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How Nigeria Can Best Contribute to Climate Finance

Over time, man has altered nature’s ability to maintain earth’s climate through industrialisation, and over exploration of natural resources. As this continues, the need has arisen for mitigation in order to restore the earth to its original state of clemency. However, this will not be possible without a cost or price, which is described or called climate finance. Climate finance refers to the funding of activities and projects which aim to achieve progress against climate objectives such as mitigation and adaptation. This finance can come from both private and public sources and can flow either domestically or internationally.

Last year at the 16th Conference of the Parties (COP) to the UNFCCC, developed countries committed to mobilise USD100 billion per year by 2020 for climate finance for developing countries in the context of meaningful mitigation action and transparency on implementation. This commitment was reiterated in Decision 1/CP.21 (hereafter referred to as the Paris Decision), which indicates that funding will continue at this level until 2025, by which time a new target figure will be set (OECD: Paper No. 2016(3). According to current estimates, the negative effects of climate change are already reducing Africa’s GDP by about 1.4 per cent, and the costs arising from adaptation to climate change are set to reach an annual three per cent of GDP by 2030(ACCF 2017).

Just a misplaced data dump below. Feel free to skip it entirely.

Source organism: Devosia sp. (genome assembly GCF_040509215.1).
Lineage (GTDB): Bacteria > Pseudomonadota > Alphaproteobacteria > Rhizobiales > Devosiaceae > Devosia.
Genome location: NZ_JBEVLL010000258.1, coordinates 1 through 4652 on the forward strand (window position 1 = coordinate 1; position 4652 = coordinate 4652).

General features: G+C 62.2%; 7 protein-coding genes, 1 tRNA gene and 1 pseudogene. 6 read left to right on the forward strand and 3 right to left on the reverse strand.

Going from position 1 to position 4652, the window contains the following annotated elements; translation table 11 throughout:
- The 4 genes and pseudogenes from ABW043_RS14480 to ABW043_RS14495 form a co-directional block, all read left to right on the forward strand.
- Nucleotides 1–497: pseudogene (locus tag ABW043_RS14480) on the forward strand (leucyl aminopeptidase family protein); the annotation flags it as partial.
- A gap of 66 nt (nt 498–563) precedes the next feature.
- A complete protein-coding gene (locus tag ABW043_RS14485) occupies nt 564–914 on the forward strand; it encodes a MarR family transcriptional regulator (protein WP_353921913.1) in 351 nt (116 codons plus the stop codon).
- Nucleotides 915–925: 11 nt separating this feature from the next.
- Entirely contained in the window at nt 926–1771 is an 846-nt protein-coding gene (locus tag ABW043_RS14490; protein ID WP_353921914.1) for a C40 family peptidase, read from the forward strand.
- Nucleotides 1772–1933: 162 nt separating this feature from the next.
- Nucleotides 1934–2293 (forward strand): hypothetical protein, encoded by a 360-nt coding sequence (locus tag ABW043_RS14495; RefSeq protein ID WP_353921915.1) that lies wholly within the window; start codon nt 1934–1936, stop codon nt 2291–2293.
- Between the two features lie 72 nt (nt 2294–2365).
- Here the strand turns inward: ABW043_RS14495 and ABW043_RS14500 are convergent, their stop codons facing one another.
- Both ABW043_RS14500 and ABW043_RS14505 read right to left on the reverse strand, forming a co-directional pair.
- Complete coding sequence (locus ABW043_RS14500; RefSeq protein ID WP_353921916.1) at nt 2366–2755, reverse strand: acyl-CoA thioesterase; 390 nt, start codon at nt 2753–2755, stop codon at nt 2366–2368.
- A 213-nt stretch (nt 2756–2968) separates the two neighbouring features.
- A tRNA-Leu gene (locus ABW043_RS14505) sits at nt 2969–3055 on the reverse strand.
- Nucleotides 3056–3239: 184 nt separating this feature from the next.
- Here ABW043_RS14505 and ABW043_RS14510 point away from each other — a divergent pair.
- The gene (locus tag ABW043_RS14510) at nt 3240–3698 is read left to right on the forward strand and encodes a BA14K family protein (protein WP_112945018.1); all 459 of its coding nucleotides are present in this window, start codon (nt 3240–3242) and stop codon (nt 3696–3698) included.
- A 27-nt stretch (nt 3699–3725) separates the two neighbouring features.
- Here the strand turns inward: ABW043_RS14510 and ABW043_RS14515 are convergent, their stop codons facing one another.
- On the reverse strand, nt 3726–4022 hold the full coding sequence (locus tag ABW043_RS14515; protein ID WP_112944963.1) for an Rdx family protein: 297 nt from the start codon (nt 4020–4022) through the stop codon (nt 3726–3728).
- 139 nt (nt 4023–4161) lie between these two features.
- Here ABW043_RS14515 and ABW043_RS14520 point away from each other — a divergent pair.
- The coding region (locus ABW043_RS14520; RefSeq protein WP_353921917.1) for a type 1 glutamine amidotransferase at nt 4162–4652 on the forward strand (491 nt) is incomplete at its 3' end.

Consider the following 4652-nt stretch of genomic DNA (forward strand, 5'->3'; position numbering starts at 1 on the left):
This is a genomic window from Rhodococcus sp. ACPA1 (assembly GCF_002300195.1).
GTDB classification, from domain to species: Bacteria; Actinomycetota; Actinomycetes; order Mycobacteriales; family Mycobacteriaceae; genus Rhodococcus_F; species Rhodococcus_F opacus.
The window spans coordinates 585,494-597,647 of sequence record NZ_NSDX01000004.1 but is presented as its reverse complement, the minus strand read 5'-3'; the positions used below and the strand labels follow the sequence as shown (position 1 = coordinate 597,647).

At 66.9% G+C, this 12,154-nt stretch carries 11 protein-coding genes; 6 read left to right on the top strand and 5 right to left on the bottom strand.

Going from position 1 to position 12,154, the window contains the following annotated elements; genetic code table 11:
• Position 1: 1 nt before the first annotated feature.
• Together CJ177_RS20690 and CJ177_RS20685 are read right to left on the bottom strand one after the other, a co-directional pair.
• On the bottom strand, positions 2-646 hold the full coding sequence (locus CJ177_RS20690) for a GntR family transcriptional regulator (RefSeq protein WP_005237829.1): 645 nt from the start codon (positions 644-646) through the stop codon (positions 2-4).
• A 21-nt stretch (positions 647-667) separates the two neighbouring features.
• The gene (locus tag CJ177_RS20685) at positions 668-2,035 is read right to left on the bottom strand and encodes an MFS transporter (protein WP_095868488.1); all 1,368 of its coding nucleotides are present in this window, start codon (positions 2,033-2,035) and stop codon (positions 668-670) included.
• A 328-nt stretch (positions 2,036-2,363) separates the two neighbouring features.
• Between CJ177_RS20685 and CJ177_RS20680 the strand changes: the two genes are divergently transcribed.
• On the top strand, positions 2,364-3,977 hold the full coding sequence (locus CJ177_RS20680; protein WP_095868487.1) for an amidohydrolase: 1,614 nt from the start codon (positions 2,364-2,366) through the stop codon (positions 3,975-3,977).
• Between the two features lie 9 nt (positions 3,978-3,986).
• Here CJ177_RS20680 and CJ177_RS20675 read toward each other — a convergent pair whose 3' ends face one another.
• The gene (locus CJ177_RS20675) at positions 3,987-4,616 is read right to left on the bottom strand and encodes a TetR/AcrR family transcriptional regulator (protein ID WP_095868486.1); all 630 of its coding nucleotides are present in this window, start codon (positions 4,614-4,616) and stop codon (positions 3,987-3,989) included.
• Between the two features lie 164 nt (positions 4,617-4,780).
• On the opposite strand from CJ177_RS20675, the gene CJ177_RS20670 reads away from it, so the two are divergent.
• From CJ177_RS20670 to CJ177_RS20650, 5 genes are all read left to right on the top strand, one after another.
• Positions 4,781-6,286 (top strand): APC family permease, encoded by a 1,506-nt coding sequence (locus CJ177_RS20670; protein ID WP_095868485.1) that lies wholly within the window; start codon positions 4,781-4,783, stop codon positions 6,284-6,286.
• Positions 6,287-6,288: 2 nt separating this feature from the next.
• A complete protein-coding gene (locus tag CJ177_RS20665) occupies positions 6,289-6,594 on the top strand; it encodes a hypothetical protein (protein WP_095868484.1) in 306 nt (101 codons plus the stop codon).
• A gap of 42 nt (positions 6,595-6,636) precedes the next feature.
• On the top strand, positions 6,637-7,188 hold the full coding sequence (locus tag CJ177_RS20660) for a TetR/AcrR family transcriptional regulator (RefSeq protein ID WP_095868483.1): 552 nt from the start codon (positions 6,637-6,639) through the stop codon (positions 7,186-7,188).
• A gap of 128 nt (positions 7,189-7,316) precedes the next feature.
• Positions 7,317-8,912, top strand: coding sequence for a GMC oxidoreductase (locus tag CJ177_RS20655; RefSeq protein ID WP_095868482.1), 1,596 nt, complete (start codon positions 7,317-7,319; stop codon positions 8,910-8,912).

Nigeria is faced with the onerous task of stable economic development in pace with its growing population and with huge infrastructure gaps and inadequate finance. It is highly recognised that climate change presents one of the greatest challenges of the world and Nigeria’s huge infrastructure deficit in power, housing, roads, healthcare, port services, among others, have contributed to a large extent in retarding the growth and development of her economy.

Lily

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